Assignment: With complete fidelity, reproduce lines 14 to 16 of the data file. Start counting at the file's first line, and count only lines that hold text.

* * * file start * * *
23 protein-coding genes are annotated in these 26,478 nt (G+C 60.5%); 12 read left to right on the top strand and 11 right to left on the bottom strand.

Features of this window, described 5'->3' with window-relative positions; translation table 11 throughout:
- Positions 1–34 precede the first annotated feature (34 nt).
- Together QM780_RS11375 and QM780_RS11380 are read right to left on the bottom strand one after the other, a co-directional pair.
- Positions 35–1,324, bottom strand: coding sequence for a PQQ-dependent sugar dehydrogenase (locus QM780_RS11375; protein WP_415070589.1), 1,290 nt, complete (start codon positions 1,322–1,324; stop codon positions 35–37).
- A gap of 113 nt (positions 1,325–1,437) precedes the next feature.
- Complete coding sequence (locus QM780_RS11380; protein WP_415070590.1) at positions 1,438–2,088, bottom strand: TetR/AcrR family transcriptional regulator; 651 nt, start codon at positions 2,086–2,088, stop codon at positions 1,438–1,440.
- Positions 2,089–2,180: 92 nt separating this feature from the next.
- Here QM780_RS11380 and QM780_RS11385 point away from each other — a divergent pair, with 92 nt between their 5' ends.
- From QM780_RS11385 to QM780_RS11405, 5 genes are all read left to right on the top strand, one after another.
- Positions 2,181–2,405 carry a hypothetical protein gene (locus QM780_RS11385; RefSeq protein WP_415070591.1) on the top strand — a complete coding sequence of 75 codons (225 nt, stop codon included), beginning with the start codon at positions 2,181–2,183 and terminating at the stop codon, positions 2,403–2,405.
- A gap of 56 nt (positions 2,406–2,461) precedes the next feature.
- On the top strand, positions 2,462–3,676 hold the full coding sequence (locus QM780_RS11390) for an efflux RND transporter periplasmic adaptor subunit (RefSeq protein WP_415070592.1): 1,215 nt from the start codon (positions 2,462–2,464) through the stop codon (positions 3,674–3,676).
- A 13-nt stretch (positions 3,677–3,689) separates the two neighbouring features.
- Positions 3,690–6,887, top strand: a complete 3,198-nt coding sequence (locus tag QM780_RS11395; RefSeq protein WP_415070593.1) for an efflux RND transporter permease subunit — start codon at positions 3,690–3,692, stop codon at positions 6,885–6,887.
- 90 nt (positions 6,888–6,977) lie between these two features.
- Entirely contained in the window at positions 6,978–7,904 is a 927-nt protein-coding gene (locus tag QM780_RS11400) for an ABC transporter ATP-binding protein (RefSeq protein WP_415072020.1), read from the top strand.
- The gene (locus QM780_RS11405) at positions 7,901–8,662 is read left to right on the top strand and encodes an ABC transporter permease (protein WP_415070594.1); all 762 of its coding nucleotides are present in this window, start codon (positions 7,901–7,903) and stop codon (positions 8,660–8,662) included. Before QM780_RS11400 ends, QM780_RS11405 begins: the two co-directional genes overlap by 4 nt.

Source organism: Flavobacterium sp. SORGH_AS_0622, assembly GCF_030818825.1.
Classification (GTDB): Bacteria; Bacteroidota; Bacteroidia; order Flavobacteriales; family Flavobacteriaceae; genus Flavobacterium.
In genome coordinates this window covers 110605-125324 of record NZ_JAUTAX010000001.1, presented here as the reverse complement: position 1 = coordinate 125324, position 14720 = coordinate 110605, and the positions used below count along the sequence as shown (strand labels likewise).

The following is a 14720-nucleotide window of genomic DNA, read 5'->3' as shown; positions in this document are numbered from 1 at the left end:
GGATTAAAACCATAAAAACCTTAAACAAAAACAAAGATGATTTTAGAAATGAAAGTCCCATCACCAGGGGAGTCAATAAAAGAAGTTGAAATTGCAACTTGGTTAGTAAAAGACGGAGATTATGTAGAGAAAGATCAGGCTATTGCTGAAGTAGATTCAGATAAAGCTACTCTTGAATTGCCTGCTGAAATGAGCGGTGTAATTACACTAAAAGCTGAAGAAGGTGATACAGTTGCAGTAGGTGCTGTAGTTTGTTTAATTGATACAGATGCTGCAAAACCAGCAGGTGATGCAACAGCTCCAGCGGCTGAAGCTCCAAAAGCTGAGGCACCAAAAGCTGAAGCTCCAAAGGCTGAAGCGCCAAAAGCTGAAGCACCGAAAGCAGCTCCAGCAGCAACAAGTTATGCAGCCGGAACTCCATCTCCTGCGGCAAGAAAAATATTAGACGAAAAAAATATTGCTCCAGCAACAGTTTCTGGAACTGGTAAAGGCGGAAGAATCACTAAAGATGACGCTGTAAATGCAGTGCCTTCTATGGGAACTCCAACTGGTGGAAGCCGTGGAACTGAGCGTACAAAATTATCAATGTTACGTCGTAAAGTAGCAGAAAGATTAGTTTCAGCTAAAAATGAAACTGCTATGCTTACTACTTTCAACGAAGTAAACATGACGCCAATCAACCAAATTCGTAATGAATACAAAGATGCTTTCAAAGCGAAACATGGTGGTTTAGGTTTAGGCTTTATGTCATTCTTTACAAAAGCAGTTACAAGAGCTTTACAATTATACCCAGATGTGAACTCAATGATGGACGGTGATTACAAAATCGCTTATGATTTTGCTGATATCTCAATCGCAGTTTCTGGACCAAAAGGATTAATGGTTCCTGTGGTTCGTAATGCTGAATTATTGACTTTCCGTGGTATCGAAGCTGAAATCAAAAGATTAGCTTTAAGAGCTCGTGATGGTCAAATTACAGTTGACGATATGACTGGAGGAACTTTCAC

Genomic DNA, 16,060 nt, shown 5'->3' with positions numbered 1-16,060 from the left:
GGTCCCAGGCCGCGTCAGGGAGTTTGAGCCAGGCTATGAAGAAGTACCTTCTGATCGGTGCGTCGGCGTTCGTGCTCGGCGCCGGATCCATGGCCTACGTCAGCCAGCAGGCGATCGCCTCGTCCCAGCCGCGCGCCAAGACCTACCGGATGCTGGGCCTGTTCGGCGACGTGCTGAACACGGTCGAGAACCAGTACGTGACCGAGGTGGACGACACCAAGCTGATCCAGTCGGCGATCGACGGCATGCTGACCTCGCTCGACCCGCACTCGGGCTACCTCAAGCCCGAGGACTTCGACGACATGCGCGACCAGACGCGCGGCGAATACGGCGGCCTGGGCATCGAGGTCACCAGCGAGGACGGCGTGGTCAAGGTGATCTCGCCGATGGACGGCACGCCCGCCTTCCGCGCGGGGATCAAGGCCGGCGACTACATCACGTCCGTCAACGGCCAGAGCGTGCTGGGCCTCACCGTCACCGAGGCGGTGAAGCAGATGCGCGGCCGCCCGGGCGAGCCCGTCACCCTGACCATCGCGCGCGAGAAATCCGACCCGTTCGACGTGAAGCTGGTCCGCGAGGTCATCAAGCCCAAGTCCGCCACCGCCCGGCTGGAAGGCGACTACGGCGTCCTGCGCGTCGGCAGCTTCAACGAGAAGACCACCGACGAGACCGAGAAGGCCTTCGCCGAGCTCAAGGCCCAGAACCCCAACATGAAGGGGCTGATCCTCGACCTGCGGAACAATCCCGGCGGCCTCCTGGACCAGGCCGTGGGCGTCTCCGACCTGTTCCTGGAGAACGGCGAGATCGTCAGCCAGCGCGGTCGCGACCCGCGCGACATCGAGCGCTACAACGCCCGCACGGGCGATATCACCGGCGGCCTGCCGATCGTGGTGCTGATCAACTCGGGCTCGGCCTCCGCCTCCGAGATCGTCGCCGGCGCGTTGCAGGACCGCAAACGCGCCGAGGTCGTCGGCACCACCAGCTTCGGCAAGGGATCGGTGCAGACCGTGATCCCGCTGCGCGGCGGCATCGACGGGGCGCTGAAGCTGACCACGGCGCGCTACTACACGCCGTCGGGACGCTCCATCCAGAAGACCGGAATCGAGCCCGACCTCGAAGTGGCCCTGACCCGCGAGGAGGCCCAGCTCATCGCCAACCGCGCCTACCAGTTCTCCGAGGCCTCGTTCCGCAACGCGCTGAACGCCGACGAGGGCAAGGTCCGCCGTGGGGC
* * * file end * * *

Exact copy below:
- A 13-nt stretch (positions 3,677–3,689) separates the two neighbouring features.
- Positions 3,690–6,887, top strand: a complete 3,198-nt coding sequence (locus tag QM780_RS11395; RefSeq protein WP_415070593.1) for an efflux RND transporter permease subunit — start codon at positions 3,690–3,692, stop codon at positions 6,885–6,887.
- 90 nt (positions 6,888–6,977) lie between these two features.